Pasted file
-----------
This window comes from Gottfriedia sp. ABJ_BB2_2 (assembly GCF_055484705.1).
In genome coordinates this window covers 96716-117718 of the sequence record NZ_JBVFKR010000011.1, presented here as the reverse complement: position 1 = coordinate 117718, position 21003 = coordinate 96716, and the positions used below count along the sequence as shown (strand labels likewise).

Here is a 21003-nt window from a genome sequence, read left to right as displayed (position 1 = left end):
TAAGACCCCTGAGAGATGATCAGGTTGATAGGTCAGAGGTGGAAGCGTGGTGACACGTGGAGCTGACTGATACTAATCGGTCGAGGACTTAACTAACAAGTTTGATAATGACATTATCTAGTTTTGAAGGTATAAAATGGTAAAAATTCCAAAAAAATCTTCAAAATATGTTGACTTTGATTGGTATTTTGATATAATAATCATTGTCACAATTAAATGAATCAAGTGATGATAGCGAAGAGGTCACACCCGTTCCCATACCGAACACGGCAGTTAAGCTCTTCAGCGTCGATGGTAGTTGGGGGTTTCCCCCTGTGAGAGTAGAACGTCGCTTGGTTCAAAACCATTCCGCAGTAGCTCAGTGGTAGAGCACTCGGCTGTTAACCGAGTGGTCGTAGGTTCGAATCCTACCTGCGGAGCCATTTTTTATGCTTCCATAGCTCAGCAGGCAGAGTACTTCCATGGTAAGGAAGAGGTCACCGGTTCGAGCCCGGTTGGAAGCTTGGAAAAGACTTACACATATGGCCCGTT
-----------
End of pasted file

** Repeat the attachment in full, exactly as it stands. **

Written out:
This window comes from Gottfriedia sp. ABJ_BB2_2 (assembly GCF_055484705.1).
In genome coordinates this window covers 96716-117718 of the sequence record NZ_JBVFKR010000011.1, presented here as the reverse complement: position 1 = coordinate 117718, position 21003 = coordinate 96716, and the positions used below count along the sequence as shown (strand labels likewise).

Here is a 21003-nt window from a genome sequence, read left to right as displayed (position 1 = left end):
TAAGACCCCTGAGAGATGATCAGGTTGATAGGTCAGAGGTGGAAGCGTGGTGACACGTGGAGCTGACTGATACTAATCGGTCGAGGACTTAACTAACAAGTTTGATAATGACATTATCTAGTTTTGAAGGTATAAAATGGTAAAAATTCCAAAAAAATCTTCAAAATATGTTGACTTTGATTGGTATTTTGATATAATAATCATTGTCACAATTAAATGAATCAAGTGATGATAGCGAAGAGGTCACACCCGTTCCCATACCGAACACGGCAGTTAAGCTCTTCAGCGTCGATGGTAGTTGGGGGTTTCCCCCTGTGAGAGTAGAACGTCGCTTGGTTCAAAACCATTCCGCAGTAGCTCAGTGGTAGAGCACTCGGCTGTTAACCGAGTGGTCGTAGGTTCGAATCCTACCTGCGGAGCCATTTTTTATGCTTCCATAGCTCAGCAGGCAGAGTACTTCCATGGTAAGGAAGAGGTCACCGGTTCGAGCCCGGTTGGAAGCTTGGAAAAGACTTACACATATGGCCCGTT